markets ahead of parliament meeting. we will talk more about china. tom: let's go to our single best chart right now. this is my chart of the year two years ago. darda gordon and michael know this chart. what is so important about gordon's important book is it is not about the gloom now as much it was about -- as much as it was about how fortunate we were, back to lbj and next in. growth was so fast for so long. have we ever seen that in any global history of economics? did we ever see what we saw in our boom? robert: the best figures below beforethe best figures 1800 were in the u.k.. the u.k. group at 0.2%. in contrast, for the last 150 years, we have been able to
double our standards of living every generation. this is the current generation, the millennials, the first that do not have a good chance of doubling their parents' standard of living. many of them will wind up with a lower standard of living than their parents. francine: are we reading too much into the jobs data today? core inflation is a little higher, but because of turmoil, china, world growth, and u.s. politics, janet yellen cannot do anything. michael: i think we focused on one particular number too much, particularly with employment data. better to look at a 12-month average, libya six month average for the unemployment rate to identify trends. -- job growth has been strong enough for the fed to believe it is time to start to gradually -- the risk in a slow growth, low rate, low
equilibrium interest rate environment is the fed may not get far along with its tightening before the business cycle is up against a potential expiration. that is a big risk for the future. tom: let's look at the chart on median household income. and youant to see this have a bloomberg terminal, there is the code. it is a bit convoluted. even i can memorize this on a friday. people only available to with the bloomberg terminal. from your mortals, you can see it on our social media as well. here is the most important quote from gordon. it is not in his book. it is in one of his wonderful recent papers. tom: robert gordon, does that say it all about the time we are in? robert: it is very ironic that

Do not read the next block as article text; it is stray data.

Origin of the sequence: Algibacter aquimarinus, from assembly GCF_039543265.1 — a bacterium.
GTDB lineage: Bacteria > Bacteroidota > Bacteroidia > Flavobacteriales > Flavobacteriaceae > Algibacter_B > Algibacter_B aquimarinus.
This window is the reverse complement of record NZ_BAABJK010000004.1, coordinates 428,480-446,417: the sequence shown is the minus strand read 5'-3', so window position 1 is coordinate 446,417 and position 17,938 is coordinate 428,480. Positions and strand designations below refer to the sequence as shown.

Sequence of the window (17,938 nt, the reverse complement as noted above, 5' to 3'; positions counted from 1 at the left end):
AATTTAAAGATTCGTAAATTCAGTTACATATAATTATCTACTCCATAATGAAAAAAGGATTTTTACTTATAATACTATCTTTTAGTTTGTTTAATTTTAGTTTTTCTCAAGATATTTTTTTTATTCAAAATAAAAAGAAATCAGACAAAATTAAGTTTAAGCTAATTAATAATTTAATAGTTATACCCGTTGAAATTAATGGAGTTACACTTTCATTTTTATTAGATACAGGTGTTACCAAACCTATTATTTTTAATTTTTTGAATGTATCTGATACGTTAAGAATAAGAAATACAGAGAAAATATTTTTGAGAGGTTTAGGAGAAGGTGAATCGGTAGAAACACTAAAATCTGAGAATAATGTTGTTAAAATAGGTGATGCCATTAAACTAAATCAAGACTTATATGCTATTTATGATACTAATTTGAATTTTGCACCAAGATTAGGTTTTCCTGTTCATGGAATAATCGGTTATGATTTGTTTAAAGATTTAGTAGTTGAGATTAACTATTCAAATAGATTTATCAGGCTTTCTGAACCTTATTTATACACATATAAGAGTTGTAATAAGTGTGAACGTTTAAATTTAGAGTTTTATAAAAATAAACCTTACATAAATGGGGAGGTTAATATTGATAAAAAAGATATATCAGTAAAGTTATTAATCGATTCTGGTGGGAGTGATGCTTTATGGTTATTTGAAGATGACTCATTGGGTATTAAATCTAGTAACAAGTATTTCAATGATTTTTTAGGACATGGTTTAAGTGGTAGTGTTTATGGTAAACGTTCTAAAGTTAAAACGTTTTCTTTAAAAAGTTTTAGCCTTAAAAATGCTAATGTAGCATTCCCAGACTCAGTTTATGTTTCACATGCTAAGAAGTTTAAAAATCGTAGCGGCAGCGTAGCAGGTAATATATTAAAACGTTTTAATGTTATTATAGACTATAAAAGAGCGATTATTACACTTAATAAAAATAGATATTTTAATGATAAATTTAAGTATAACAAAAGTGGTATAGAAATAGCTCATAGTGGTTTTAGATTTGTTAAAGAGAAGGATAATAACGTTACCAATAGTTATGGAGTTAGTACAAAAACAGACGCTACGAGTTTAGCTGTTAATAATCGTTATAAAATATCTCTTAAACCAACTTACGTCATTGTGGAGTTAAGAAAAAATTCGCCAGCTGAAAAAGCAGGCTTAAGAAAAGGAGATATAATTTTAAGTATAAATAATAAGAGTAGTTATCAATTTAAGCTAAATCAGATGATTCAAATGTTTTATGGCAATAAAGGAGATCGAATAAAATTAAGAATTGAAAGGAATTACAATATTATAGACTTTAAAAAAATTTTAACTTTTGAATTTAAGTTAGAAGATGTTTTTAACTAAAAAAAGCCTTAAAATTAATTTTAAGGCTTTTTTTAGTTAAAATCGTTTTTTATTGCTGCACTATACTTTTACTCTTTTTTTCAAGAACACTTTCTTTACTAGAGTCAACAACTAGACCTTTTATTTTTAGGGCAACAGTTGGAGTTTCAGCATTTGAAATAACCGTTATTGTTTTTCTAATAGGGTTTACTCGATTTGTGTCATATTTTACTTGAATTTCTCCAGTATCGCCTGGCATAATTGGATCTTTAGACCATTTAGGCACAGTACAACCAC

the computer age did create a 10-year period of healthy productivity growth between 1995 and 2004. most of the benefits of the computer, changing the way business operates, has reached a plateau. about 10 years ago we had the flat screens, the internet, the web. , probablyng things the equipment in this room is not that different than it was. tom: push against that, michael darda. -- we cannot have the gordon worry about not going further. michael: the median income chart -- obviously if we could move toward some reforms, it would help, whether it is immigration reforms, reforms to education, tax code. that helps at the margin. the other thing that would help is a long business cycle, a record long business cycle with an ongoing tight labor market.
the upswing in median household incomes has not started in the last three business cycle expansions until we are four years or so into the upswing. so if it is going to be slow, we need a long expansion. we are already beyond the historical average. that is a critical piece. tom: francine, did you have fun this week? francine: it was great. tom: it was a great way to end it on television. we will continue on television -- we will continue on radio. coming up, "bloomberg ," their coverage of the jobs report. on bloomberg radio, we will speak with alan krueger and bill gross. have i did at a: 30. stay with us. ♪
chinese political leaders gather in beijing. manager atoss, fund janus capital management, joins bloomberg for an exclusive interview. jon: a very warm welcome to "bloomberg ." i am jonathan ferro. with david westin. david: we are delighted to be joined by francine lacqua. jobs day, jobs decker let's rip up the script. even though we have great jobs data, what can janet yellen do? david: stephanie is not with us today.